Thursday, May 23, 2013

God Bless Us All and Thank Those who gave their Lives

The Symbol

Every Memorial Day I hang the flag that draped my stepfather’s coffin, every year except for one. That year I did not look forward to the holiday as I had in the past. I did not hang the flag on Memorial Day, for I had hung it on the front porch on September 11th   of the preceding year and had yet to take it down.
That September 11th was a nightmare of a day, and my heart ached as I watched the flag unfurl in the breeze. The reason I hung the flag was sad. The reason I owned it was sad. They both dealt with death.  The flag hung through a complete cycle of the seasons and throughout that year I would look out the window and see the flag twisted into a tight spiral. It seemed appropriate that Old Glory wound around upon itself since my feelings were also twisted tight within me.
There are no words for how I felt. It was as if my ability to express emotion was shattered in the explosions that shook our nation that September. I stared at the tangled flag and could not summon the energy needed to set it free. There was a void inside me. The internal essence of the United States of America, that treasured part of my identity, had been damaged and I was afraid. I grieved.
Then one day as I stared at the flag the wind changed and this special piece of cloth unfurled and snapped in the breeze as if irritated at having its independence stifled. In a wild, daring dance of red, white and blue it cavorted, made me grin in spite of my fear. I watched it and my heart relaxed, the pain eased. I smiled deep inside for the first time in months. You can’t kill a good idea, I realized.
The spirit of America is meant to be free, not twisted and confined. We are a people who dance upon the winds of our dreams. So today I will take a long moment to thank my stepfather for the flag that lay across his coffin. Then I will go outside, hang his flag, place my hand over my heart and salute the vision that symbolizes our country. I will twirl around, synchronize my movements with those of Old Glory and I will celebrate the ones who released me from fear. They gave so much for me. The least I can do is honor Memorial Day for them.

Always and Forever

A rainy, read a book kinda day outside my French doors. Of course, that won't stop me from slogging to the barn, throwing down hay, distributing grain and filling water buckets as horses drip over the fence, ears pricked waiting, always. I can see one from here trying to send me mental messages. Will he go in the run-in and eat hay? No. He'll stand there, watching me look outside, while he looks inside, those big brown eyes and quivering muzzle saying, "Feed me. Never mind that I have green, green grass, a dry place full of hay. I want grain." I give him my best glare. He doesn't even flinch. This staring contest could go on forever. Guess it's time to go find the rain gear. Time to take care of the creatures I love. Always.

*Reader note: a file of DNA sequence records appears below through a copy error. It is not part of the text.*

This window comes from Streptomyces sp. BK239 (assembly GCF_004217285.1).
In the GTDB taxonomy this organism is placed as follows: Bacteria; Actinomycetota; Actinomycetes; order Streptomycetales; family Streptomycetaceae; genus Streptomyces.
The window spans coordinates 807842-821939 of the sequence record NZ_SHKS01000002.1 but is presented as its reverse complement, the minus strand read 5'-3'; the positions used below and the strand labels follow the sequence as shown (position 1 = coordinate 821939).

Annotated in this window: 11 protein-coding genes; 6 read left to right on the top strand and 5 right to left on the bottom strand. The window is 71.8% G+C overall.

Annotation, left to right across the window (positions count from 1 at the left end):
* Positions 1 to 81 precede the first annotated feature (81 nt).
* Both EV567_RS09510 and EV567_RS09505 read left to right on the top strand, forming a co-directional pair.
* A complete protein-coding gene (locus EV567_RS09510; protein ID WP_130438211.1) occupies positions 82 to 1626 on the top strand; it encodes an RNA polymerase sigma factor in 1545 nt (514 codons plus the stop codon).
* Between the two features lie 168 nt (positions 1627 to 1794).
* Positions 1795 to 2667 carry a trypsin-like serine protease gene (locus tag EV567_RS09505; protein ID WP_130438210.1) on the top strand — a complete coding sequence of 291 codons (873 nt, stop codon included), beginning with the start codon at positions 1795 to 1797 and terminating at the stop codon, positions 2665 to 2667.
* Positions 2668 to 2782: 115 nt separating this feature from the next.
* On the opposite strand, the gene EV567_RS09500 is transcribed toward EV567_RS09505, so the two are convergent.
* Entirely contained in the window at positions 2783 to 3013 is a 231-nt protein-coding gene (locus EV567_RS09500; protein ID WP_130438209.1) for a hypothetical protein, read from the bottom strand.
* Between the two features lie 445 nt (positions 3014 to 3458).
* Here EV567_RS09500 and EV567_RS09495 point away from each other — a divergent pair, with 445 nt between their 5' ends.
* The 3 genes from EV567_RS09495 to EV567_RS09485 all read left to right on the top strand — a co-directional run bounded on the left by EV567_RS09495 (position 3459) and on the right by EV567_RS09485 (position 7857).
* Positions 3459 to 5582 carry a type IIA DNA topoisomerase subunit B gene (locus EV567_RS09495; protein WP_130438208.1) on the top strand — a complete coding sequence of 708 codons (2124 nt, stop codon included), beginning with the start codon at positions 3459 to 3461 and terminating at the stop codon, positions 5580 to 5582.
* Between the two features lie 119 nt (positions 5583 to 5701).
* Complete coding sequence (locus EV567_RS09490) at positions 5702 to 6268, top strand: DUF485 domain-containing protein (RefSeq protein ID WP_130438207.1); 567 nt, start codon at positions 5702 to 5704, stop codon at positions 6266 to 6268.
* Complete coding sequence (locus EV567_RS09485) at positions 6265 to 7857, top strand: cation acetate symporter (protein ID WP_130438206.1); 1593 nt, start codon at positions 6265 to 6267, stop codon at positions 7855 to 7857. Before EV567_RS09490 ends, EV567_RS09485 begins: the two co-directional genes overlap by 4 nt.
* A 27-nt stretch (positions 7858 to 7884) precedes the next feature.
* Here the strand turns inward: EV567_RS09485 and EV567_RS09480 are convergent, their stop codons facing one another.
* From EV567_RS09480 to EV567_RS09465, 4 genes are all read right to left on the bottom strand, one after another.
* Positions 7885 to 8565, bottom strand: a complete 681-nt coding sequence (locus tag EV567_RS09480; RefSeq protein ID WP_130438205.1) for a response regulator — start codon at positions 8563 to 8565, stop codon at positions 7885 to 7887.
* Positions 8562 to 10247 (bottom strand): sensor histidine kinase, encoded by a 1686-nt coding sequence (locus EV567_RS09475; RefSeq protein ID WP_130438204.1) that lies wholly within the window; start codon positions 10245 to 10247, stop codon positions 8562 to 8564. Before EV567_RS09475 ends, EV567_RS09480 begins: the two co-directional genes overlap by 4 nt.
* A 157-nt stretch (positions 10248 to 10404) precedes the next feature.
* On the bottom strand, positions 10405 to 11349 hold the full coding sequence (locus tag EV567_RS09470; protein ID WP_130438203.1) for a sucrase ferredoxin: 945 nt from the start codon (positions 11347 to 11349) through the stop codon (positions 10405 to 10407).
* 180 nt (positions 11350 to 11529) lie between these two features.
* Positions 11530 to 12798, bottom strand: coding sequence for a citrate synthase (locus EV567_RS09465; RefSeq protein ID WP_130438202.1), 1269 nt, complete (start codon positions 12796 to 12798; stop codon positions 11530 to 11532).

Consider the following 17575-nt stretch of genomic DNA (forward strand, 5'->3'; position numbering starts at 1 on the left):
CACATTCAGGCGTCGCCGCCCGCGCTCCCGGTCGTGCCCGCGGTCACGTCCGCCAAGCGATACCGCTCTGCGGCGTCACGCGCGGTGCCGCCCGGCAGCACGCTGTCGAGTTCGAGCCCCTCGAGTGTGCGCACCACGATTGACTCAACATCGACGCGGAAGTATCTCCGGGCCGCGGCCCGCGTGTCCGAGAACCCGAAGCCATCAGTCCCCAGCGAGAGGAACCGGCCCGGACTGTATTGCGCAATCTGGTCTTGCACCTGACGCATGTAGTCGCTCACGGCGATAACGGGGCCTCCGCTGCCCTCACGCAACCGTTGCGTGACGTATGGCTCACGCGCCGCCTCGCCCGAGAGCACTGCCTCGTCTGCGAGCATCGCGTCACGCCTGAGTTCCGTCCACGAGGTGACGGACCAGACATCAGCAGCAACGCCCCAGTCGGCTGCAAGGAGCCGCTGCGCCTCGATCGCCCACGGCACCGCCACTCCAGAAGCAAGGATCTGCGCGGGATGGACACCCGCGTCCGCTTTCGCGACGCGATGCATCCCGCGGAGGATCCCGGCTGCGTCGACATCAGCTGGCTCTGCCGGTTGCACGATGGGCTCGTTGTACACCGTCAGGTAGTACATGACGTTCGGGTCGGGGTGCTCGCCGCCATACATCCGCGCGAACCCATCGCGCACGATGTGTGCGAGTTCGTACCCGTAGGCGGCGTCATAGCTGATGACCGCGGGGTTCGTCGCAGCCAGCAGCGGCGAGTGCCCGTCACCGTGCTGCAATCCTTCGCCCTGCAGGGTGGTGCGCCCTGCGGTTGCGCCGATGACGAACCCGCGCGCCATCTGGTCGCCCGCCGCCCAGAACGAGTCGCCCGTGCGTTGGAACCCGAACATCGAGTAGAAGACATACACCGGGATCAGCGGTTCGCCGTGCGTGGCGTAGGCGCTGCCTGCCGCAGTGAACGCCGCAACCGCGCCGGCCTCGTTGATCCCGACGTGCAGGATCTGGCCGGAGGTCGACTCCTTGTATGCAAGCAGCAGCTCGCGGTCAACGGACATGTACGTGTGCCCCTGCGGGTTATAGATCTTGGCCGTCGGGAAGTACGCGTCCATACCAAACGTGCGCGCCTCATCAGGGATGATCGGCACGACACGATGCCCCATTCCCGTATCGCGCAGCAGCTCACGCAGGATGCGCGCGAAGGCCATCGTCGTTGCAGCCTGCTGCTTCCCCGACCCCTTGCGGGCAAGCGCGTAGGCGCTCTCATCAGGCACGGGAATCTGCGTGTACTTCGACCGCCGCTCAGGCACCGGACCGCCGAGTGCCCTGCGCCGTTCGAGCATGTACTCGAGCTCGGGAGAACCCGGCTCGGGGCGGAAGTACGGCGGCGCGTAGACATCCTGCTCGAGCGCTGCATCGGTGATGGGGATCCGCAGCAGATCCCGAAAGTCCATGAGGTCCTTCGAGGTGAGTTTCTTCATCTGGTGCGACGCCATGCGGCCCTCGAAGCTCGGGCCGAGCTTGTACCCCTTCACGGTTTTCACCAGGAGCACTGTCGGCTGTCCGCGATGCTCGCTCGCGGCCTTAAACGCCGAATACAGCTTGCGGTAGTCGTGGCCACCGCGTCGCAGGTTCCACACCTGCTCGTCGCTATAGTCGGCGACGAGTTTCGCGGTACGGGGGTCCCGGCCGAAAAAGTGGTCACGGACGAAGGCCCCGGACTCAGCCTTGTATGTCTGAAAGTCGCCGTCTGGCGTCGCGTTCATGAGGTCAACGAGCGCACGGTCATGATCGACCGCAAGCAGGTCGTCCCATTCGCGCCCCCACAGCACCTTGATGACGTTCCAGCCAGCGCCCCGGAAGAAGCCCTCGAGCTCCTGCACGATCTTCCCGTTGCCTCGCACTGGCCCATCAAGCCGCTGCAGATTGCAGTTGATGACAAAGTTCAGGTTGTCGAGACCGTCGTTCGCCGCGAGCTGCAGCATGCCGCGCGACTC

Tuesday, May 21, 2013

When the Tornado Hit Oklahoma

Outside my French doors, the landscape pulses with new life, swollen with the ripeness that signals the health of our Earth. My mind shifts to images telegraphed over airways in the past two days, stark smears upon the surface of Oklahoma, lives swept away in a fury of nature. Having seen the destruction of a tornado up close, though I personally wasn't affected, I sense the pain of sharp shards under the feet of the survivors, the raw wounds that will leave lifetime scars on those living this nightmare in the Midwest. 

We cannot know what all they deal with as they shift through the rubble of their lives. It seems so little to simply hold them close in my thoughts and prayers, but I remember survivors eyes when we showed up to help patch a roof, when they heard of an offered prayer. The people of Oklahoma need even the little things to move forward. May God bless and keep them through this difficult time. May we hold them tight and continue to let them know they are in our hearts.